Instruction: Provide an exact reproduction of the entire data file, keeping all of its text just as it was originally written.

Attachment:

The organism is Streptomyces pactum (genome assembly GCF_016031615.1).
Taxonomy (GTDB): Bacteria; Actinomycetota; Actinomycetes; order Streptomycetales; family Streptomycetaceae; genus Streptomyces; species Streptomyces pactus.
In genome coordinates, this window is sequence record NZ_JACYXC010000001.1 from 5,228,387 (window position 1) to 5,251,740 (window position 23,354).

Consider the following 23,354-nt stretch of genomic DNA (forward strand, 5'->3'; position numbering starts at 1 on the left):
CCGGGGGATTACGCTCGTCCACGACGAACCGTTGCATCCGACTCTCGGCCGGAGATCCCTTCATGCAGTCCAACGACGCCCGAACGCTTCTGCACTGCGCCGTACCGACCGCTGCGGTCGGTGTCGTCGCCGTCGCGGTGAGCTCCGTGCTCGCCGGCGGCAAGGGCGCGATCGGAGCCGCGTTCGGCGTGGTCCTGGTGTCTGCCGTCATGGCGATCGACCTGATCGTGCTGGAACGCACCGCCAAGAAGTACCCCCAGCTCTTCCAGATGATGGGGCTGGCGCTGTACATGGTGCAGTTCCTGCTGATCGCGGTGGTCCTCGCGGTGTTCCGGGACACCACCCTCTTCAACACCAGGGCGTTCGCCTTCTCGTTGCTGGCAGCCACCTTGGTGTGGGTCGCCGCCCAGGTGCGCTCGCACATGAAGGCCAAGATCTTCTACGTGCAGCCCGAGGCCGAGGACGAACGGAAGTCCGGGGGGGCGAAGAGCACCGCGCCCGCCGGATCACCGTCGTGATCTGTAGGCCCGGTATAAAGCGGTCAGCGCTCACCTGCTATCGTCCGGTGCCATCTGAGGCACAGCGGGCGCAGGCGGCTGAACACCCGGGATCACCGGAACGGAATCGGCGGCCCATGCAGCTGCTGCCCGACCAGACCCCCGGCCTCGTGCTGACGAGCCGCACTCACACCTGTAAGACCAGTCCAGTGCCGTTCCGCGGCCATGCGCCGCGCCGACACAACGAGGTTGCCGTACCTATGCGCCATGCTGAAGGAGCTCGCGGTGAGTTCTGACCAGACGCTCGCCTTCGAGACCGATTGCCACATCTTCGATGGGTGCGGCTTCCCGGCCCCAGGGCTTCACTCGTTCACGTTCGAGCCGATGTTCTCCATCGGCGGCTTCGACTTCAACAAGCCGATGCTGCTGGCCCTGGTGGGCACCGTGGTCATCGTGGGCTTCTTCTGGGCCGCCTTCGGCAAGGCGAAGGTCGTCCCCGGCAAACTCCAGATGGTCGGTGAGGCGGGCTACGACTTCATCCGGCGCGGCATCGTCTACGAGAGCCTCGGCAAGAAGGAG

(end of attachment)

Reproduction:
The organism is Streptomyces pactum (genome assembly GCF_016031615.1).
Taxonomy (GTDB): Bacteria; Actinomycetota; Actinomycetes; order Streptomycetales; family Streptomycetaceae; genus Streptomyces; species Streptomyces pactus.
In genome coordinates, this window is sequence record NZ_JACYXC010000001.1 from 5,228,387 (window position 1) to 5,251,740 (window position 23,354).

Consider the following 23,354-nt stretch of genomic DNA (forward strand, 5'->3'; position numbering starts at 1 on the left):
CCGGGGGATTACGCTCGTCCACGACGAACCGTTGCATCCGACTCTCGGCCGGAGATCCCTTCATGCAGTCCAACGACGCCCGAACGCTTCTGCACTGCGCCGTACCGACCGCTGCGGTCGGTGTCGTCGCCGTCGCGGTGAGCTCCGTGCTCGCCGGCGGCAAGGGCGCGATCGGAGCCGCGTTCGGCGTGGTCCTGGTGTCTGCCGTCATGGCGATCGACCTGATCGTGCTGGAACGCACCGCCAAGAAGTACCCCCAGCTCTTCCAGATGATGGGGCTGGCGCTGTACATGGTGCAGTTCCTGCTGATCGCGGTGGTCCTCGCGGTGTTCCGGGACACCACCCTCTTCAACACCAGGGCGTTCGCCTTCTCGTTGCTGGCAGCCACCTTGGTGTGGGTCGCCGCCCAGGTGCGCTCGCACATGAAGGCCAAGATCTTCTACGTGCAGCCCGAGGCCGAGGACGAACGGAAGTCCGGGGGGGCGAAGAGCACCGCGCCCGCCGGATCACCGTCGTGATCTGTAGGCCCGGTATAAAGCGGTCAGCGCTCACCTGCTATCGTCCGGTGCCATCTGAGGCACAGCGGGCGCAGGCGGCTGAACACCCGGGATCACCGGAACGGAATCGGCGGCCCATGCAGCTGCTGCCCGACCAGACCCCCGGCCTCGTGCTGACGAGCCGCACTCACACCTGTAAGACCAGTCCAGTGCCGTTCCGCGGCCATGCGCCGCGCCGACACAACGAGGTTGCCGTACCTATGCGCCATGCTGAAGGAGCTCGCGGTGAGTTCTGACCAGACGCTCGCCTTCGAGACCGATTGCCACATCTTCGATGGGTGCGGCTTCCCGGCCCCAGGGCTTCACTCGTTCACGTTCGAGCCGATGTTCTCCATCGGCGGCTTCGACTTCAACAAGCCGATGCTGCTGGCCCTGGTGGGCACCGTGGTCATCGTGGGCTTCTTCTGGGCCGCCTTCGGCAAGGCGAAGGTCGTCCCCGGCAAACTCCAGATGGTCGGTGAGGCGGGCTACGACTTCATCCGGCGCGGCATCGTCTACGAGAGCCTCGGCAAGAAGGAG